The blog’s gone all grown-up recently with resin kits and limited-edition statues – leave it to me to lower the tone and introduce a mere toy. What we have here, then, is what is known among collectors as a ‘Chinasaur’ – cheaply made and featuring little more identification than ‘Made in China’. However, many of you will recognise this as being from the ‘UKRD’ collection, rubbery dinosaurs with a distinctive look and named after an identifying mark stamped on many of them (although mine doesn’t have it). Edmontosaurus was one of the more noteworthy dinos in the set, as it’s an animal scarcely seen in toy form.
Many hadrosaur fans will be howling in disgust at this figure. It’s fat, it’s upright, and its hands have rather evenly-sized fingers, while the puffy cheeks are an odd touch. Given them some slack, though. This figure is stamped with “© 1991”, and in the early 1990s a lot of paleoart depicting this dinosaur wasn’t a lot better. In addition, hadrosaurs are rarely seen today among the plethora of theropod and sauropod toys and there were even fewer back then.
Admittedly the main appeal of this figure – particularly for people who grew up in the 1990s – will be nostalgia. Anyone younger or older won’t find it too aesthetically pleasing – it sports a dull brown-and-beige colour scheme like it’s wearing an old man’s jacket and chinos and, like all the ‘UKRD’ dinos, has a groovy rhinoceros-wrinkle look. Dinosaur toys with elephantine skin are still released to this day, and many people let them off on the grounds that you wouldn’t be able to see the scales if they were shrunk down to this size, but it’s not a look I’m fond of.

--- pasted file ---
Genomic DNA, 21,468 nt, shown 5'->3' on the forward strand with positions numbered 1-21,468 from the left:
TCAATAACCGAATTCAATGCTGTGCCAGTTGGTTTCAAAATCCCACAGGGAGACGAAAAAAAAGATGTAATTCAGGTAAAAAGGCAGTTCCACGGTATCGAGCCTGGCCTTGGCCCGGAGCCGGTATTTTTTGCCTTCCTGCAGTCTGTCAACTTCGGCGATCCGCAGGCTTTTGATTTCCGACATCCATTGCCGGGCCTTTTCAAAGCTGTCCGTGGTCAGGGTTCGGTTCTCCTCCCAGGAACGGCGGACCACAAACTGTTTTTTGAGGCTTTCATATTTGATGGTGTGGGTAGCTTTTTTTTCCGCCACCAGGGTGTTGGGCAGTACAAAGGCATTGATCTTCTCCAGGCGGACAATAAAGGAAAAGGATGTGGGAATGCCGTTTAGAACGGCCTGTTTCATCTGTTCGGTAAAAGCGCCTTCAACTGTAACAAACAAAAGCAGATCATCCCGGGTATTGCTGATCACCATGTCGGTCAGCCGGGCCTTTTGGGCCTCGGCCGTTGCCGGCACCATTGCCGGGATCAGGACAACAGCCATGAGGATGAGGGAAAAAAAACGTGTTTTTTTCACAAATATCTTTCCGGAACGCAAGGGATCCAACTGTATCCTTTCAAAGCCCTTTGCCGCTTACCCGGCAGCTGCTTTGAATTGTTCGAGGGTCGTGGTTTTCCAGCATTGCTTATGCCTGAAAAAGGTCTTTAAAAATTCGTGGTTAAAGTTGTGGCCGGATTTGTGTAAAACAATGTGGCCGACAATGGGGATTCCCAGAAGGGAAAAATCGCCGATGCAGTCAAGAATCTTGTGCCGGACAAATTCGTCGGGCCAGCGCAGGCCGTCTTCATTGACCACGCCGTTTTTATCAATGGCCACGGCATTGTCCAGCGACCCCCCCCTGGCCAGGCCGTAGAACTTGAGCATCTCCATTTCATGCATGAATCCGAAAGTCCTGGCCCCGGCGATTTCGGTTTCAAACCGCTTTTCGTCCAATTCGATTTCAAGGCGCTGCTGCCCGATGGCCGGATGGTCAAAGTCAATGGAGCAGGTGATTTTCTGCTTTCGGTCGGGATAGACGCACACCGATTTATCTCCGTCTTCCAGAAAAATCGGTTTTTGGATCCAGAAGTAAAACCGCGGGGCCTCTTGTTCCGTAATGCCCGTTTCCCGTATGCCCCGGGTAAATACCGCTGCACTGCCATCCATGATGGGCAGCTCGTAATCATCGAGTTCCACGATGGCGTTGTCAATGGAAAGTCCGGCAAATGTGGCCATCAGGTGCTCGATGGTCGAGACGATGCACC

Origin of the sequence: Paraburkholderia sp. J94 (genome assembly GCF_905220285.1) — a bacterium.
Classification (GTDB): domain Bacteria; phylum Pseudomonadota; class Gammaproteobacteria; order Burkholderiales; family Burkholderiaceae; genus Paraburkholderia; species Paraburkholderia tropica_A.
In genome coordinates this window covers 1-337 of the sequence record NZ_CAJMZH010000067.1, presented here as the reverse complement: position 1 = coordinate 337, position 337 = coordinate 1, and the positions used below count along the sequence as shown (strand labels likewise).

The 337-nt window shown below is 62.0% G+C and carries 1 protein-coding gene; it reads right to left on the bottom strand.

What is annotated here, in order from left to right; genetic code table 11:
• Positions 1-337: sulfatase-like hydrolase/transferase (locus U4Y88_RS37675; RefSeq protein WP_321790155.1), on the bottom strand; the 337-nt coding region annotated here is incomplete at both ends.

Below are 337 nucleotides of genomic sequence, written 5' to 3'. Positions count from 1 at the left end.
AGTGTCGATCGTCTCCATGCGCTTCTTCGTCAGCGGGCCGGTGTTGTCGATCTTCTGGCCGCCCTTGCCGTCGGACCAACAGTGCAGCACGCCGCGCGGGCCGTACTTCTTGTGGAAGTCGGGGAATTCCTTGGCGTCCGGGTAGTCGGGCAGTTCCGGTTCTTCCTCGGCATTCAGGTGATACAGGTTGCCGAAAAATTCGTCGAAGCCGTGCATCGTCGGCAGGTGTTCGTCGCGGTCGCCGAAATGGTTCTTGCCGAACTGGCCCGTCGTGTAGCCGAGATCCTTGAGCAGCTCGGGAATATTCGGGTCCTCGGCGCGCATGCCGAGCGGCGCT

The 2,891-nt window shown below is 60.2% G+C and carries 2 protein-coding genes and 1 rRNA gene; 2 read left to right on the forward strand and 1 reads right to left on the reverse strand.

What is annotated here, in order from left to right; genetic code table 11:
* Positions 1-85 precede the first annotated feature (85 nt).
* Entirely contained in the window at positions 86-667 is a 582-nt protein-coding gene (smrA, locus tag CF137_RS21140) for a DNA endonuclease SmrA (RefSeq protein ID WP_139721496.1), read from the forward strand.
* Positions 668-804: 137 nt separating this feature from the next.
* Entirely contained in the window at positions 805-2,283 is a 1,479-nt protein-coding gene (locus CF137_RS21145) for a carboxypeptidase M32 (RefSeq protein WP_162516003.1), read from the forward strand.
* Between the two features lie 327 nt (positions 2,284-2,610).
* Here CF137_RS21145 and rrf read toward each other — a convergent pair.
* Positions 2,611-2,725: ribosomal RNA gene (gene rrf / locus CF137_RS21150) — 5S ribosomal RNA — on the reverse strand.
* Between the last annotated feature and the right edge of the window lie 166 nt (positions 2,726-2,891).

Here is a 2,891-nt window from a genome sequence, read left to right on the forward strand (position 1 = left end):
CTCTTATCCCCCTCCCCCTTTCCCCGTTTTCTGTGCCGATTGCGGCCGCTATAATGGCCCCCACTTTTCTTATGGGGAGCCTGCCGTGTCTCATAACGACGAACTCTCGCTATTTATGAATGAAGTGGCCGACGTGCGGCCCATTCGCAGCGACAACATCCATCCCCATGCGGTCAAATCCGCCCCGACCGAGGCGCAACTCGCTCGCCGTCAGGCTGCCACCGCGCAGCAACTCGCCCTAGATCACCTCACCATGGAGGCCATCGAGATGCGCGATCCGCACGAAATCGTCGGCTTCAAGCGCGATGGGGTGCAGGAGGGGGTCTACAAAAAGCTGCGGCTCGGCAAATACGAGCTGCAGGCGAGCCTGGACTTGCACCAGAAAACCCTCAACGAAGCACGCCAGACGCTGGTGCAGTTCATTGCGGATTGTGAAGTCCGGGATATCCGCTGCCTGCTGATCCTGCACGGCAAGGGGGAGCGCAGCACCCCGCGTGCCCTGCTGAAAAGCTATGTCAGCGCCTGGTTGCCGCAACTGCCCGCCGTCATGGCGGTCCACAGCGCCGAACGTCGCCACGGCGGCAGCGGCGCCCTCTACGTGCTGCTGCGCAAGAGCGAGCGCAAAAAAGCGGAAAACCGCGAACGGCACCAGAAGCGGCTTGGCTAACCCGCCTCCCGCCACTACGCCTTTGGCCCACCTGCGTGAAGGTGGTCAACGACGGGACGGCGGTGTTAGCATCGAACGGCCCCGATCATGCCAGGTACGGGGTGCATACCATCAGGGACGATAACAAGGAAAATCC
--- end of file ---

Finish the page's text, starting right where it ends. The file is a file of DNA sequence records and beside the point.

Details are limited but quite nicely done for an early-1990s cheap toy dinosaur. One need only visit the excellent Plasticosauria to be reminded of the horrific abominations that passed for bargain-bucket dinosaurs back then. Indeed, even the early Safaris aren’t much better than this. The skin has folds where the limbs are in motion, the head is sculpted pretty well in accordance with the skull and, although visible musculature is limited by the lard-bucket podginess on display, there’s some noteworthy detailing on the neck that you might not notice at first.
Ultimately, this toy succeeds well in its purpose of being a toy. It’s chunky and a little tacky, but it’s just realistic enough to make a great dinosaur toy for kids – as indeed it did back in the day. This is a figure that can take the rough and tumble of being ‘attacked’ by a big plastic tyrannosaur and still avoid looking too indecent on a collector’s shelf. In addition it’s one of the few mass-produced Edmontosaurus toys ever seen and can usually be bought for three buttons and a length of twine when it appears on eBay. I’d say it’s a plain-looking retro hadrosaur that’s worth a punt nevertheless.
Sometimes available on eBay